The Philippines is the biggest market for the popular, if highly controversial, alternative treatment in Germany called fresh-cell therapy (FCT). Fresh cells derived from the fetus of an unborn lamb are injected into patients, and are said to cure a large number of illnesses.
By Cheche V. Moral
At about this time last year, Emil Sison was hobbling around with the aid of a cane. His speech was so slurred that he was embarrassed to speak to people.
By Alex Y. Vergara
Having gone through my fair share of injections and all sorts of painful hospital procedures while growing up, I’ve never been afraid of needles. That is, until recently.
Cynthia Carrion-Norton flits high-heeled around Metro Manila with energy levels belying her years, thankful for a controversial treatment she highly recommends to fellow 60-somethings.
Cynthia Carrion-Norton flits high-heeled around Metro Manila with energy levels belying her years, thankful for a controversial treatment she highly recommends to fellow sixty-somethings.
By Tina G. Santos
Stem cell therapy should only apply to skin grafting for burn patients and not for anti-aging purposes, according to the Food and Drug Administration (FDA).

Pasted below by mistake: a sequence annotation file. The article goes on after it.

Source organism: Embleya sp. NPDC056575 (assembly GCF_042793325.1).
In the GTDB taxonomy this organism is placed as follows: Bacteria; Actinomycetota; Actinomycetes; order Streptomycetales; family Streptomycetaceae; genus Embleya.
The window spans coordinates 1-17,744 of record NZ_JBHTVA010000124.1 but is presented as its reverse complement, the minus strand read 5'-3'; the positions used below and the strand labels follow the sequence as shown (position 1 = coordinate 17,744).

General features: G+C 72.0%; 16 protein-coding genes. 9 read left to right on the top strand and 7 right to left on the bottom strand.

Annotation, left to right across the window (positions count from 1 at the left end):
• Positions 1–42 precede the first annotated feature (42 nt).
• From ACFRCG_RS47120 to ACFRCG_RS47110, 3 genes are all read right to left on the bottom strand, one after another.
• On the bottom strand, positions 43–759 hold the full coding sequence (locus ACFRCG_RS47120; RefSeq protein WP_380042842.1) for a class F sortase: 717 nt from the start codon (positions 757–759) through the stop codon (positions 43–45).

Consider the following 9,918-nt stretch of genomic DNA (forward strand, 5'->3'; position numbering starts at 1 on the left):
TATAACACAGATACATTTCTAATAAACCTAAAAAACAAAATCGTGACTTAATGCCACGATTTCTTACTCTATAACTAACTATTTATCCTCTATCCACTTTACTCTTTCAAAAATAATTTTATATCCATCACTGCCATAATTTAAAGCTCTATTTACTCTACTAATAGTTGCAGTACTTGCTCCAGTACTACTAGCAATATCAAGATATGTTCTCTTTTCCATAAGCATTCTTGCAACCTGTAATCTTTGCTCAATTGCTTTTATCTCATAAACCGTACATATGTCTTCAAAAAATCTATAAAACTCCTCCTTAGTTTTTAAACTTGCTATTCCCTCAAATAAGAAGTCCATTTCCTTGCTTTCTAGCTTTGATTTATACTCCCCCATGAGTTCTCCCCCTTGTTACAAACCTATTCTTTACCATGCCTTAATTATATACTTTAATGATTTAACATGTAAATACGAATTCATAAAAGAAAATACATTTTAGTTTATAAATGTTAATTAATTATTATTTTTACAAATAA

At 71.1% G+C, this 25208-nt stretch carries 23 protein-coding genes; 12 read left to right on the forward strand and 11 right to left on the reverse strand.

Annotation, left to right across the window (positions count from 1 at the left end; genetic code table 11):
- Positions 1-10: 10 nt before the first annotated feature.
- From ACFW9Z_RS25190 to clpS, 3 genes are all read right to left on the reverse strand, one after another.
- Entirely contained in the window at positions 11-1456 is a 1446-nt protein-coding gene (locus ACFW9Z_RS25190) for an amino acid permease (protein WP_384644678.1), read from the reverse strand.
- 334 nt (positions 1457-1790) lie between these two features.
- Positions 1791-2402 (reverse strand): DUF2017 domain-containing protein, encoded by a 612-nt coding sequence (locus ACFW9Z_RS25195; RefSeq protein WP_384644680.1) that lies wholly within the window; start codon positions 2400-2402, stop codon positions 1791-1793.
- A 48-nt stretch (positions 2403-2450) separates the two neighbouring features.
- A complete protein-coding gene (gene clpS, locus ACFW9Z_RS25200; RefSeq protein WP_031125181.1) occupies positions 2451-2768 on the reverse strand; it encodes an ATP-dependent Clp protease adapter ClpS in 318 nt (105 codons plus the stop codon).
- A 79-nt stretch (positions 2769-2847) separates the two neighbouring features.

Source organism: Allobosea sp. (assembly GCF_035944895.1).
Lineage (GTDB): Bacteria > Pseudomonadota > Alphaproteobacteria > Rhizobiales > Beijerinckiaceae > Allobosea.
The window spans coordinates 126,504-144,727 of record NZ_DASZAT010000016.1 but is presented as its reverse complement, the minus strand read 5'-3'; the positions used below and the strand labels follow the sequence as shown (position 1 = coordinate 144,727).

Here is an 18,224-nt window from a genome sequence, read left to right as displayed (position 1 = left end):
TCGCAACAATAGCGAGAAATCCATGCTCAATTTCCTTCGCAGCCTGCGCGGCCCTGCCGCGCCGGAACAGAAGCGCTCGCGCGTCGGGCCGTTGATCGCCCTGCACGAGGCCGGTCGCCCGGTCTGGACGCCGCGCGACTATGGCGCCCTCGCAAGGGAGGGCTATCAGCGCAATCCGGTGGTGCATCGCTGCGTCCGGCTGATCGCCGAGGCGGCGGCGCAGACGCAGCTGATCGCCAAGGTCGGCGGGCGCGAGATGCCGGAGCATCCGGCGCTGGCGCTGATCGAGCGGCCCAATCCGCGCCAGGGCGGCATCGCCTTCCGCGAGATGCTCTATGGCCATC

By Cheche V. Moral
The Department of Health and some medical organizations are calling for a clampdown on hospitals, clinics and centers offering stem cell treatments. But instead of being discouraged, one of stem cell therapy’s vocal advocates and practitioners in the country said she welcomes the move.
By Philip C. Tubeza
Saying that doctors were exacting “exorbitant fees” for what is still experimental medicine, the Philippine College of Physicians (PCP) launched Tuesday an online petition urging the Department of Health (DOH) to put a stop to “experimental” stem cell therapies in the country.
Inside OutBy Cory Quirino
Stem cell therapy is the star of cutting-edge medical technology. We’ve read about stem cell therapy but are confused about how it really works and why this special therapy should be considered for future use.
By Anne A. Jambora
Making the blind see may no longer be an outrageous feat encountered only in books. What was once labeled a “miracle” is now the subject of intense study by the scientific community. The key to restoring vision? Why, yes, stem cell therapy, of course.
By Marge C. Enriquez
Sam Fernandez (not his real name), a businessman in his late 50s, who underwent stem cell treatment, excitedly called his doctor, about its immediate effects. Although the benefits were supposed to be visible six to eight weeks after the procedure, the patient felt like a young man again in six days.